top of page

Emily Knaphus-Soran, PhD

I am a sociologist by training and was drawn to evaluation through my desire to support on-the-ground efforts that address the social problems illuminated by sociological research. I have been conducting equity-focused research and evaluation for over a decade, beginning with my graduate studies which centered on the persistence of mass incarceration and its inter-generational social-psychological impacts. My graduate training equipped me with the tools to conduct rigorous quantitative and qualitative applied research and evaluation. I earned my PhD in sociology from the University of Washington in 2017 with a minor in social statistics and a graduate certificate in socio-legal studies.
I have worked as an evaluator for over ten years, both in my role at the University of Washington Center for Evaluation & Research for STEM Equity (UW CERSE) and as an independent consultant. I have managed the evaluation of several NSF-funded programs that include efforts both within single institutions and across multiple institutions. I have also conducted evaluations of programs designed as alternatives to arrest and incarceration and contributed to evaluation-capacity building with a ten-site cohort of efforts to build alternatives to criminal-legal response to behaviors stemming from unmet behavioral health needs.

To learn more about my professional experience, please see my curriculum vitae.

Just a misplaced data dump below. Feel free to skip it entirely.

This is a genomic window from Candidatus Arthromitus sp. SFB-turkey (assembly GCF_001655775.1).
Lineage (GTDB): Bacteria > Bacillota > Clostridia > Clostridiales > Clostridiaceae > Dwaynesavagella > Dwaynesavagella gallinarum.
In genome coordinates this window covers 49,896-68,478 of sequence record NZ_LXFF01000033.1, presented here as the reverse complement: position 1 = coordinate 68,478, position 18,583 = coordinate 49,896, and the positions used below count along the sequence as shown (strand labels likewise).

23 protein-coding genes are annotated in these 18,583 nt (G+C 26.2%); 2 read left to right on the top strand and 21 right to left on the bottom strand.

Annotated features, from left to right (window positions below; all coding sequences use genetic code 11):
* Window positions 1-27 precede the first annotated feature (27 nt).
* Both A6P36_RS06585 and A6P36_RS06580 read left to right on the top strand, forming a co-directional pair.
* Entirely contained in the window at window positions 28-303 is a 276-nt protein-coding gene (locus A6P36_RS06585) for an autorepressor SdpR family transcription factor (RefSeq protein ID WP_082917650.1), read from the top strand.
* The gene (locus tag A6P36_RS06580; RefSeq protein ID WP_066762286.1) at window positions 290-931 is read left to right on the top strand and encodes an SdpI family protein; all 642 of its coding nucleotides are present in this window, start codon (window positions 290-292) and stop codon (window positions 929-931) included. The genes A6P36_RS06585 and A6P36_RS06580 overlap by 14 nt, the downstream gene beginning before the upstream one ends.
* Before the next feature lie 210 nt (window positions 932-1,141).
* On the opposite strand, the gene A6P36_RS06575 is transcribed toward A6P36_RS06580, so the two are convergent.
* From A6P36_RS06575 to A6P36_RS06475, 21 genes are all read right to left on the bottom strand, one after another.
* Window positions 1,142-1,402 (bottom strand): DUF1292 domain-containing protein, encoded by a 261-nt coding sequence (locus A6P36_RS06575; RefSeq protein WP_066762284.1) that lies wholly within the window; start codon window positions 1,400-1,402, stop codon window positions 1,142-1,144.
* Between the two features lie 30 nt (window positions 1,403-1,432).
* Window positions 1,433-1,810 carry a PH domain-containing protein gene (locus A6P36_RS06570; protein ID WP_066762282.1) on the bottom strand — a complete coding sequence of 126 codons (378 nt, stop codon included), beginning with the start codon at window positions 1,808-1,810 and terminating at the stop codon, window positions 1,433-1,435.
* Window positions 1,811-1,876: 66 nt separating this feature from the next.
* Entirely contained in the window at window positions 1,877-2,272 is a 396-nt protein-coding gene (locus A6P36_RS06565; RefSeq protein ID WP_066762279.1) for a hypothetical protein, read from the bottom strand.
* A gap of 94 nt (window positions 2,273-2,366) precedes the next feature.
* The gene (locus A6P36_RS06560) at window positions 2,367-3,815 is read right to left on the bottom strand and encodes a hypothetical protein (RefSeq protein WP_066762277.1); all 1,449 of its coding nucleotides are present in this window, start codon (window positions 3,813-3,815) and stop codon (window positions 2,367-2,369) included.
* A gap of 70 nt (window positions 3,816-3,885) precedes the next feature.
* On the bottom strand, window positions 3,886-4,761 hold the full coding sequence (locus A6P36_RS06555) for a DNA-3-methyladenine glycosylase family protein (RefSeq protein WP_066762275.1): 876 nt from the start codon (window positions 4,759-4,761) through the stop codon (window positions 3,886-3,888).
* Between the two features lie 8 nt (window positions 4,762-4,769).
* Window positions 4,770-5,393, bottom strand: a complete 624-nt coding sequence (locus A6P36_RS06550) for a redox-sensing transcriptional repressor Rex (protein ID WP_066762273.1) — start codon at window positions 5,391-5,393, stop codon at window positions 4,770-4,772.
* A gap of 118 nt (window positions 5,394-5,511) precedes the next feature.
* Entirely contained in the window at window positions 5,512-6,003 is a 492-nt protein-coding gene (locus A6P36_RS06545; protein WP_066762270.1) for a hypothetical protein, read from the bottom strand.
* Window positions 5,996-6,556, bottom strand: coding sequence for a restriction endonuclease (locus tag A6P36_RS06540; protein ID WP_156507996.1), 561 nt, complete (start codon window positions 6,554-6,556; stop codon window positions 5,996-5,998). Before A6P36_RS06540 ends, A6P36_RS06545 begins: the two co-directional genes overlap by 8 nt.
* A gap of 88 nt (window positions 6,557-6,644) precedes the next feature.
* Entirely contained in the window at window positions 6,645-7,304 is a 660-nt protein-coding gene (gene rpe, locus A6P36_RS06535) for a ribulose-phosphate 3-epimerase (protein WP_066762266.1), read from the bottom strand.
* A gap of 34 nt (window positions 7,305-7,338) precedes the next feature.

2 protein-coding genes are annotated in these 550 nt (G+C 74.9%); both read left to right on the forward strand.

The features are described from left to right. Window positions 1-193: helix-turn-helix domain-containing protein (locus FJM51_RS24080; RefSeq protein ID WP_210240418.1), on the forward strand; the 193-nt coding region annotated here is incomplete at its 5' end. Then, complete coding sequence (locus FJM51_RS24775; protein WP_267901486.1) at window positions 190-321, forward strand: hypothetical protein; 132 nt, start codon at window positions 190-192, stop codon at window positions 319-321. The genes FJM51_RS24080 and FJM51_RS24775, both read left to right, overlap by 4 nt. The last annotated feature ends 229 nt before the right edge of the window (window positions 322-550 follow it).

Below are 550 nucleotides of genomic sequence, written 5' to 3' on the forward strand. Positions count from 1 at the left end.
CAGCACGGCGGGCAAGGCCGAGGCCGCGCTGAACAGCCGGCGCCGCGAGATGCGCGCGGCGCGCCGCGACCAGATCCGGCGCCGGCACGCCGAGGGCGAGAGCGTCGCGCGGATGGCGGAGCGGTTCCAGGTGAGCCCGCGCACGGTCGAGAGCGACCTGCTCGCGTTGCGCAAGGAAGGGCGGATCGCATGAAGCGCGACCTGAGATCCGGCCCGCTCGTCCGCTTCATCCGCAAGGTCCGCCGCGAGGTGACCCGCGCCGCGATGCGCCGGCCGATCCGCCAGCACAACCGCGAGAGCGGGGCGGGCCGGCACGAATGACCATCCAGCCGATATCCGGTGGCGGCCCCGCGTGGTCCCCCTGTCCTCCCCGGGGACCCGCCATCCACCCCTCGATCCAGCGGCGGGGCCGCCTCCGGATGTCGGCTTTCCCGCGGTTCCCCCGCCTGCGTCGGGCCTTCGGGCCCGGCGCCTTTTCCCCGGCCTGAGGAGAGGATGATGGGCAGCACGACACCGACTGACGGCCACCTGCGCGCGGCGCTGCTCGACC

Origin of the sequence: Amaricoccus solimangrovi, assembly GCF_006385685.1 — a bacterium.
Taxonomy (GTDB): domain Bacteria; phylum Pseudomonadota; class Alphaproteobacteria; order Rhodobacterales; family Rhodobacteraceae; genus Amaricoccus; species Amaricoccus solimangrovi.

As a middle-class cisgender white woman, I bring certain perspectives and assumptions to my work toward dismantling systemic racism and other forms of oppression. It is important to acknowledge the ways that these perspectives, shaped by both my background and my social identities, influence my perception of the root causes, consequences, and strategies for addressing inequity. My race and gender have afforded me the ability to enter and move through spaces without being perceived as a threat. My class has afforded me access to social capital and high-quality formal education, and the privilege of never fearing that I’d lack any of the essentials I need to survive. My upbringing in a liberal family within a politically and culturally conservative region of the country motivated my commitment to social justice but exposed me to a very narrow view of what social justice entails.
My knowledge about systems of oppression and understanding of critical theoretical frameworks for interpreting our social world have expanded through engagement with activism and learning about oppression and social inequality within the context of academia, first at a small women’s college and then at a large research university. However, my perspective lacks knowledge gained from lived experience as a member of a marginalized group. I believe that all intellectual pursuits are value-laden, and I approach my work with the intention to use my positions of privilege to challenge white supremacy and contribute to building a more just world. In doing so, I acknowledge the risk that my own blind spots and persistent biases could surface in my research, and invite continued discussion of research findings and their implications with this in mind.
bottom of page